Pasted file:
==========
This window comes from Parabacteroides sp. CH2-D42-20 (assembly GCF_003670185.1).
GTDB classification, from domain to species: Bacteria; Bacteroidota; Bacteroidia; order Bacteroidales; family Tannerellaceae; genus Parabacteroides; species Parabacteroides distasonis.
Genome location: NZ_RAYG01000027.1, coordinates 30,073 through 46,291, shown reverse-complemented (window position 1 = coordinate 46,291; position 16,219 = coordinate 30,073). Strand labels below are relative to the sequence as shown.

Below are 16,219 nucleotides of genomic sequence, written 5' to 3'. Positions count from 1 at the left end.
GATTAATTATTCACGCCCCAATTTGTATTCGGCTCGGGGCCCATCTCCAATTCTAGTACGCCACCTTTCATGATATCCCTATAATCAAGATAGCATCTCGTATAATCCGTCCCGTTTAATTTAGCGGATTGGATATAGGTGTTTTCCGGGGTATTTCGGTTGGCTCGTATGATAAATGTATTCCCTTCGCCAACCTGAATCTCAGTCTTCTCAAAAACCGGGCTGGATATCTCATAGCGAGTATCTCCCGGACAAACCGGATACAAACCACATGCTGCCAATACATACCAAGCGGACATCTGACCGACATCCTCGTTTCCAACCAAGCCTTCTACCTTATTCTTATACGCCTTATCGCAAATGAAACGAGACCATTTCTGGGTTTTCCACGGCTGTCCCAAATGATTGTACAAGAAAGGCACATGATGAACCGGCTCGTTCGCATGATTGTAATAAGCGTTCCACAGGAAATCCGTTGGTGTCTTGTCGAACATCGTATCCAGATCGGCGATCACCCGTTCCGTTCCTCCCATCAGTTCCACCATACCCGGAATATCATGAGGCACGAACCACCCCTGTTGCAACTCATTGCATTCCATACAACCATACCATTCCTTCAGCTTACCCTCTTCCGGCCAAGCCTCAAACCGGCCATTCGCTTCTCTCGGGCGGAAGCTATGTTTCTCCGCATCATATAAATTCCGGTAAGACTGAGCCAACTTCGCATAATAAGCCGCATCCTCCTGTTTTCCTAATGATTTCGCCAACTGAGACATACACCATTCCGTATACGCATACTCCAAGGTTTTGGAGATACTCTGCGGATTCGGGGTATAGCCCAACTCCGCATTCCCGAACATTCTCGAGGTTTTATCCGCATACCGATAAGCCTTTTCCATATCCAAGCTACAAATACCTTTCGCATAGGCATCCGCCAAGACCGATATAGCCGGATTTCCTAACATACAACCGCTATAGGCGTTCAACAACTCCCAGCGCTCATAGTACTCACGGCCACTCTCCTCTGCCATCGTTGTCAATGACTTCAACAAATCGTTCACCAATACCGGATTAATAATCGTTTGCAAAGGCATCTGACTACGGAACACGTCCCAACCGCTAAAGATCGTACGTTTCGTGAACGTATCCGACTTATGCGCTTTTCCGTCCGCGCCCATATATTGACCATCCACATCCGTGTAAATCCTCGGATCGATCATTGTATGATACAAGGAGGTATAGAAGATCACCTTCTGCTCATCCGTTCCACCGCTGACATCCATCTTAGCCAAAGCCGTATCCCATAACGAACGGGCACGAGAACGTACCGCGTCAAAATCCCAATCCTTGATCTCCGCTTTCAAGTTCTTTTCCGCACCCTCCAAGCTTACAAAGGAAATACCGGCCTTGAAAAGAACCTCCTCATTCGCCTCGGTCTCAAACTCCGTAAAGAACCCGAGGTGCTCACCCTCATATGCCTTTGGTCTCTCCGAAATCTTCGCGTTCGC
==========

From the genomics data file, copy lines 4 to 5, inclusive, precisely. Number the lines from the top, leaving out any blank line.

Below are 16,219 nucleotides of genomic sequence, written 5' to 3'. Positions count from 1 at the left end.
GATTAATTATTCACGCCCCAATTTGTATTCGGCTCGGGGCCCATCTCCAATTCTAGTACGCCACCTTTCATGATATCCCTATAATCAAGATAGCATCTCGTATAATCCGTCCCGTTTAATTTAGCGGATTGGATATAGGTGTTTTCCGGGGTATTTCGGTTGGCTCGTATGATAAATGTATTCCCTTCGCCAACCTGAATCTCAGTCTTCTCAAAAACCGGGCTGGATATCTCATAGCGAGTATCTCCCGGACAAACCGGATACAAACCACATGCTGCCAATACATACCAAGCGGACATCTGACCGACATCCTCGTTTCCAACCAAGCCTTCTACCTTATTCTTATACGCCTTATCGCAAATGAAACGAGACCATTTCTGGGTTTTCCACGGCTGTCCCAAATGATTGTACAAGAAAGGCACATGATGAACCGGCTCGTTCGCATGATTGTAATAAGCGTTCCACAGGAAATCCGTTGGTGTCTTGTCGAACATCGTATCCAGATCGGCGATCACCCGTTCCGTTCCTCCCATCAGTTCCACCATACCCGGAATATCATGAGGCACGAACCACCCCTGTTGCAACTCATTGCATTCCATACAACCATACCATTCCTTCAGCTTACCCTCTTCCGGCCAAGCCTCAAACCGGCCATTCGCTTCTCTCGGGCGGAAGCTATGTTTCTCCGCATCATATAAATTCCGGTAAGACTGAGCCAACTTCGCATAATAAGCCGCATCCTCCTGTTTTCCTAATGATTTCGCCAACTGAGACATACACCATTCCGTATACGCATACTCCAAGGTTTTGGAGATACTCTGCGGATTCGGGGTATAGCCCAACTCCGCATTCCCGAACATTCTCGAGGTTTTATCCGCATACCGATAAGCCTTTTCCATATCCAAGCTACAAATACCTTTCGCATAGGCATCCGCCAAGACCGATATAGCCGGATTTCCTAACATACAACCGCTATAGGCGTTCAACAACTCCCAGCGCTCATAGTACTCACGGCCACTCTCCTCTGCCATCGTTGTCAATGACTTCAACAAATCGTTCACCAATACCGGATTAATAATCGTTTGCAAAGGCATCTGACTACGGAACACGTCCCAACCGCTAAAGATCGTACGTTTCGTGAACGTATCCGACTTATGCGCTTTTCCGTCCGCGCCCATATATTGACCATCCACATCCGTGTAAATCCTCGGATCGATCATTGTATGATACAAGGAGGTATAGAAGATCACCTTCTGCTCATCCGTTCCACCGCTGACATCCATCTTAGCCAAAGCCGTATCCCATAACGAACGGGCACGAGAACGTACCGCGTCAAAATCCCAATCCTTGATCTCCGCTTTCAAGTTCTTTTCCGCACCCTCCAAGCTTACAAAGGAAATACCGGCCTTGAAAAGAACCTCCTCATTCGCCTCGGTCTCAAACTCCGTAAAGAACCCGAGGTGCTCACCCTCATATGCCTTTGGTCTCTCCGAAATCTTCGCGTTCGC